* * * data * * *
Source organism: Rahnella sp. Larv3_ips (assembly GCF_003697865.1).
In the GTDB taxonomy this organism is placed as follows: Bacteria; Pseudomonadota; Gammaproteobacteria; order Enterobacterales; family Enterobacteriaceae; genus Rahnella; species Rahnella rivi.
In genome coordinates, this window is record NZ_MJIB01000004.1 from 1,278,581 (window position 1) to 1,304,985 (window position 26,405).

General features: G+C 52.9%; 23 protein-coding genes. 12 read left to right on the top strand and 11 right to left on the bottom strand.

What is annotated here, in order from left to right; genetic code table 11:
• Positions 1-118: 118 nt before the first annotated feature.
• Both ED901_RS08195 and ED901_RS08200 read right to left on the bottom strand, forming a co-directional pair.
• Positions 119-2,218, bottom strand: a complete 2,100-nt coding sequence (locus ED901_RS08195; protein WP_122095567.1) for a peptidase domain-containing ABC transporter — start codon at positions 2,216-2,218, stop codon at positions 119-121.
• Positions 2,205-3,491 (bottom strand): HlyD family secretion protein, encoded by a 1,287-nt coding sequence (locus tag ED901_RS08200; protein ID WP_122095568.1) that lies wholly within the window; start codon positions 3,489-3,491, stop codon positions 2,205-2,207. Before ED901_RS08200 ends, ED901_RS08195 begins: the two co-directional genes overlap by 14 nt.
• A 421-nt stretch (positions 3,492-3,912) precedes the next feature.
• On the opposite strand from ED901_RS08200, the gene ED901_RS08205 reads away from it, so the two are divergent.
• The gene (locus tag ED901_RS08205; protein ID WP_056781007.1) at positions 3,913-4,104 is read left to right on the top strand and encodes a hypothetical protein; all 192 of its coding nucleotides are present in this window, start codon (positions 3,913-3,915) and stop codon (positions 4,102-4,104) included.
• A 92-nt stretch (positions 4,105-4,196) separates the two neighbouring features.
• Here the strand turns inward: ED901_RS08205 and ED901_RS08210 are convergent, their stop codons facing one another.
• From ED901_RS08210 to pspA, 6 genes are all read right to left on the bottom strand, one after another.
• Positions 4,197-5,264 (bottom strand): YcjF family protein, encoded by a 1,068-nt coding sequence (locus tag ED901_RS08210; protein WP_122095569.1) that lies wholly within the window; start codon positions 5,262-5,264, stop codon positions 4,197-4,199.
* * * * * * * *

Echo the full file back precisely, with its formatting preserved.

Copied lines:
Source organism: Rahnella sp. Larv3_ips (assembly GCF_003697865.1).
In the GTDB taxonomy this organism is placed as follows: Bacteria; Pseudomonadota; Gammaproteobacteria; order Enterobacterales; family Enterobacteriaceae; genus Rahnella; species Rahnella rivi.
In genome coordinates, this window is record NZ_MJIB01000004.1 from 1,278,581 (window position 1) to 1,304,985 (window position 26,405).

General features: G+C 52.9%; 23 protein-coding genes. 12 read left to right on the top strand and 11 right to left on the bottom strand.

What is annotated here, in order from left to right; genetic code table 11:
• Positions 1-118: 118 nt before the first annotated feature.
• Both ED901_RS08195 and ED901_RS08200 read right to left on the bottom strand, forming a co-directional pair.
• Positions 119-2,218, bottom strand: a complete 2,100-nt coding sequence (locus ED901_RS08195; protein WP_122095567.1) for a peptidase domain-containing ABC transporter — start codon at positions 2,216-2,218, stop codon at positions 119-121.
• Positions 2,205-3,491 (bottom strand): HlyD family secretion protein, encoded by a 1,287-nt coding sequence (locus tag ED901_RS08200; protein ID WP_122095568.1) that lies wholly within the window; start codon positions 3,489-3,491, stop codon positions 2,205-2,207. Before ED901_RS08200 ends, ED901_RS08195 begins: the two co-directional genes overlap by 14 nt.
• A 421-nt stretch (positions 3,492-3,912) precedes the next feature.
• On the opposite strand from ED901_RS08200, the gene ED901_RS08205 reads away from it, so the two are divergent.
• The gene (locus tag ED901_RS08205; protein ID WP_056781007.1) at positions 3,913-4,104 is read left to right on the top strand and encodes a hypothetical protein; all 192 of its coding nucleotides are present in this window, start codon (positions 3,913-3,915) and stop codon (positions 4,102-4,104) included.
• A 92-nt stretch (positions 4,105-4,196) separates the two neighbouring features.
• Here the strand turns inward: ED901_RS08205 and ED901_RS08210 are convergent, their stop codons facing one another.
• From ED901_RS08210 to pspA, 6 genes are all read right to left on the bottom strand, one after another.
• Positions 4,197-5,264 (bottom strand): YcjF family protein, encoded by a 1,068-nt coding sequence (locus tag ED901_RS08210; protein WP_122095569.1) that lies wholly within the window; start codon positions 5,262-5,264, stop codon positions 4,197-4,199.